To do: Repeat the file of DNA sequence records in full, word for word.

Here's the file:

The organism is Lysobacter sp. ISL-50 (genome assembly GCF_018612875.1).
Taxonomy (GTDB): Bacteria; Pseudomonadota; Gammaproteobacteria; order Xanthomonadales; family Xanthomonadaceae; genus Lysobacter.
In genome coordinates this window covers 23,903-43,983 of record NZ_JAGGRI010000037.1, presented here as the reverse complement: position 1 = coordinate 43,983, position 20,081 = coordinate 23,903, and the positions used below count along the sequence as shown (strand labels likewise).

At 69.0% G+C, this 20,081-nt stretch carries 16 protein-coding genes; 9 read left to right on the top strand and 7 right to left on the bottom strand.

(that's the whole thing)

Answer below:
The organism is Lysobacter sp. ISL-50 (genome assembly GCF_018612875.1).
Taxonomy (GTDB): Bacteria; Pseudomonadota; Gammaproteobacteria; order Xanthomonadales; family Xanthomonadaceae; genus Lysobacter.
In genome coordinates this window covers 23,903-43,983 of record NZ_JAGGRI010000037.1, presented here as the reverse complement: position 1 = coordinate 43,983, position 20,081 = coordinate 23,903, and the positions used below count along the sequence as shown (strand labels likewise).

At 69.0% G+C, this 20,081-nt stretch carries 16 protein-coding genes; 9 read left to right on the top strand and 7 right to left on the bottom strand.